The Library

What is a vagina supposed to smell like?

3 Min Read
What is a vagina supposed to smell like?

Face washing twice a day? Check. Hand sanitizer in the handbag? Check. Brushing your teeth? Obviously. In short, we all live in a hygiene-obsessed world. 

For the most part, this is a modern marvel that keeps you healthy and clean. (True story: people in Elizabethan England only bathed twice a year.) At the same time, however, too much cleanliness can actually be a bad thing — especially if society starts to stigmatize parts of human biology that don’t conform to sanitized and odorless expectations. No, we’re not talking armpits or general body odor (although that may also be true) — we’re talking vaginas.

Every person with a vagina knows that theirs has a scent, and that this scent changes throughout the month or depending on the context (after a day in tight pants, for example, or right after you end your period). This leads a lot of people to believe that their vagina needs special cleaning or upkeep. 

That’s a total myth.

Because that vaginal “smell” comes not from uncleanliness, but from self-cleaning mechanisms. (Ironic, right?) 


So what is it?

The slightly sour musk you might smell after a long day reflects the highly acidic environment of your vagina, which actually serves the very important function of keeping your vagina healthy. Think about it this way: Every time you get an open wound, your body rushes to its defense, immediately starting clotting mechanisms and sending immune cells to fight potential invaders. Even then, you can still get a nasty infection. If that’s true of a minor cut, how much more of a liability is a much larger opening, in a dark, often damp environment that never closes?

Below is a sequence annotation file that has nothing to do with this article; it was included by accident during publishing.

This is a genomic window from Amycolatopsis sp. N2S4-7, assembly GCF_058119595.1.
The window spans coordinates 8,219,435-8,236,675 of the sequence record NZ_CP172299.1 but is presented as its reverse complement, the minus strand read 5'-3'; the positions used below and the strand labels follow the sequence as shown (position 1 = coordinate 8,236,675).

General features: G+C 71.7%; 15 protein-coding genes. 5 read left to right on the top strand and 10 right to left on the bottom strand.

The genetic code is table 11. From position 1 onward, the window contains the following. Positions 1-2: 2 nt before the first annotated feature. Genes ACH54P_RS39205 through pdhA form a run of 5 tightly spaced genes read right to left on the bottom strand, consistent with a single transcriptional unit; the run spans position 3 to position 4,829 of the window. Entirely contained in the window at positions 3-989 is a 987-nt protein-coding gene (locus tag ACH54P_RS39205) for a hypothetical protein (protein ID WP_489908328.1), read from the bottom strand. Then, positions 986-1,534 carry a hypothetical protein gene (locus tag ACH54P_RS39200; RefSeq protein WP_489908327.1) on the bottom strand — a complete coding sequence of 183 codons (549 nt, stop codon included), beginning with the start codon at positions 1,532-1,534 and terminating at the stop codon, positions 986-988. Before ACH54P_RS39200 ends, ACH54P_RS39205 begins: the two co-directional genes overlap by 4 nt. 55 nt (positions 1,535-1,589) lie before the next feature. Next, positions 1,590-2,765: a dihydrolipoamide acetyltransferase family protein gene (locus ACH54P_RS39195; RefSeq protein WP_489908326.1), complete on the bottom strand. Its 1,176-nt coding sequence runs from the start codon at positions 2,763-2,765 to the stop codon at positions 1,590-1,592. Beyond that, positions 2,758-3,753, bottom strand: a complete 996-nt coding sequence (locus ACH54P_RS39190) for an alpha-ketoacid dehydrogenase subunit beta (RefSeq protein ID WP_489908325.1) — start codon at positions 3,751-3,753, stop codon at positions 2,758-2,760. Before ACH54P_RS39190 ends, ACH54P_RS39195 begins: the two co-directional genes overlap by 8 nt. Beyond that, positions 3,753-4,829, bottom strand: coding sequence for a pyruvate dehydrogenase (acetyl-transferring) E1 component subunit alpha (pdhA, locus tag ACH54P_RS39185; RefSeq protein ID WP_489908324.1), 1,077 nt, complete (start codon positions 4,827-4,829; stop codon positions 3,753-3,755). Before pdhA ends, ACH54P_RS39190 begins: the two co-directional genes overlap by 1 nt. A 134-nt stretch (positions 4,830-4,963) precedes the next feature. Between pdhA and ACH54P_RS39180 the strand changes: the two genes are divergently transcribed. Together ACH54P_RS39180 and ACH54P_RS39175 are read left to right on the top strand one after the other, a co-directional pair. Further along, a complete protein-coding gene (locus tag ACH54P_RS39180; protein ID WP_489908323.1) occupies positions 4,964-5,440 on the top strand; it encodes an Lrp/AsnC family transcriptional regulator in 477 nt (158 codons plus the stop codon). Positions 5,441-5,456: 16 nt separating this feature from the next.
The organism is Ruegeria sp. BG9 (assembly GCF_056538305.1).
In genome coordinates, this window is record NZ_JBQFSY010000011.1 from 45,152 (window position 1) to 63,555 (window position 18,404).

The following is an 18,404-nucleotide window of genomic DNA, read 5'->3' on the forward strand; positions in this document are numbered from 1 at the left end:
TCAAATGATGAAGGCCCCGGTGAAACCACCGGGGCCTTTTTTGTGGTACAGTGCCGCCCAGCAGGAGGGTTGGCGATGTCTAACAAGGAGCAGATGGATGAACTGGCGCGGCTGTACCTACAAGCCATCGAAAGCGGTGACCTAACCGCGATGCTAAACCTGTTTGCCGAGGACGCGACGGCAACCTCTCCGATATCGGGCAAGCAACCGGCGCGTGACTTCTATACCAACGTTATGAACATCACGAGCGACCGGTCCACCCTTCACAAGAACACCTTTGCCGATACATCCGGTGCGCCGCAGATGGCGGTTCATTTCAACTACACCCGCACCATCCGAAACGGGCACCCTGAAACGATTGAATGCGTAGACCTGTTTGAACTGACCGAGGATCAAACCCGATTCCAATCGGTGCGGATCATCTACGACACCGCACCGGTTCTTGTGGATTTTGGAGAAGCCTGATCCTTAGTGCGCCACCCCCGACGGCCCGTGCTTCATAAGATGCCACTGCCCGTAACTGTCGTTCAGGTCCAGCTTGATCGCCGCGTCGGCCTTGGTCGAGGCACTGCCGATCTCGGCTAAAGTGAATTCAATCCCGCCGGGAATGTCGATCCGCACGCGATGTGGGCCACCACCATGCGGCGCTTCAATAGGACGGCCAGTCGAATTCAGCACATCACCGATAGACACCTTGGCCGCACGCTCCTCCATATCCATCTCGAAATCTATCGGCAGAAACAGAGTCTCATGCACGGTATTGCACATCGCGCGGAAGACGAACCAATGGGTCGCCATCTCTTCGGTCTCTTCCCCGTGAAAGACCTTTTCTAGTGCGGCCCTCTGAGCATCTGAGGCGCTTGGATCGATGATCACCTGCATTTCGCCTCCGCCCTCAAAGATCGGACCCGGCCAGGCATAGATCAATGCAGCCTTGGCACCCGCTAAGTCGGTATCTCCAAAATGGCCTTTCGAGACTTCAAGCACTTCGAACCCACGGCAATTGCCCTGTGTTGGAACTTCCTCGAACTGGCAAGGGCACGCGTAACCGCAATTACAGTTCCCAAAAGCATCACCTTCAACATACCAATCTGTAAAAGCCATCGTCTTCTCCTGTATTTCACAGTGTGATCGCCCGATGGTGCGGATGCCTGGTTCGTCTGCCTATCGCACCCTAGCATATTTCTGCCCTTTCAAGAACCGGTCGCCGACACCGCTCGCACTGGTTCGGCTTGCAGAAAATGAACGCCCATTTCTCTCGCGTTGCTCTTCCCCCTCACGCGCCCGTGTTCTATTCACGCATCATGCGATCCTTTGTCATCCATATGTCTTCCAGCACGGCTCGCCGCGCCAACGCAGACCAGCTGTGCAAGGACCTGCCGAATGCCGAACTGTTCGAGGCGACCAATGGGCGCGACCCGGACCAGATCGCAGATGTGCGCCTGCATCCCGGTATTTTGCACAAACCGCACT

Let's talk about acid...

Acid is the vagina’s superpower. Unwanted visitors like bacteria and viruses are often completely debilitated when introduced to such a hostile environment. Near-constant secretions — which can also sometimes be stigmatized as “icky” — actually help further maintain this cleanliness, sex counselor Ian Kerner notes in his book “She Comes First.” 

The result is that the vagina is much cleaner than other parts of the body — certainly cleaner than your mouth — and can be compared bacterially to fresh yogurt. (Again, that culture is supposed to be there!) So why do people feel the need to clean their vaginas and vulvas when they are already so adept at cleaning themselves?

The short answer is cultural messaging!

In a September 2020 paper, researchers at the University of Guelph shot down the cleansing industry that includes feminine washes and douches — in other words,  the vaginal cleansing product industry. “The implied association in [product] branding… capitalizes on cultural messages that women’s bodies are problematic, unclean, inadequate, and require intervention through the use of cosmetic products to improve their bodies,” the researchers noted. And while capitalism is always going to sell people stuff, all those commercials and dedicated shelves do more harm than good. The industry “promotes unattainable standards of vaginal hygiene to sell products, some of which are known to be associated with significant health risks,” the researchers added.

That’s right: Using vaginal cleaning products or artificial scents to invoke cleanliness can actually do more harm than good. Like your stomach, a vagina has its own microbiome of healthy bacteria. Altering the environmental pH and removing the mucus that’s supposed to be there can kill off all that bacteria, leaving the vagina more vulnerable to unwanted invaders and inflammation. 

It’s not only scented products you should keep an eye out for: Douches have been linked to pregnancy issues and may still contain harmful chemicals that have otherwise been banned by the FDA.

The takeaway here is that vaginas are cleaner than people think, and would actually suffer more hygienically from the addition of a vaginal cleansing product. On the other hand, if a smell seems really off — as in, different from the usual — it might be time to see a gynecologist. This can be a symptom of a number of different issues.

But if anyone ever shames you for how your vagina smells, particularly if you’re in bed with them, tell them it’s supposed to smell that way — and that they and their impossible standards and stigmas have no business near it. You deserve intimacy with someone who likes what you smell like, no additives or products required.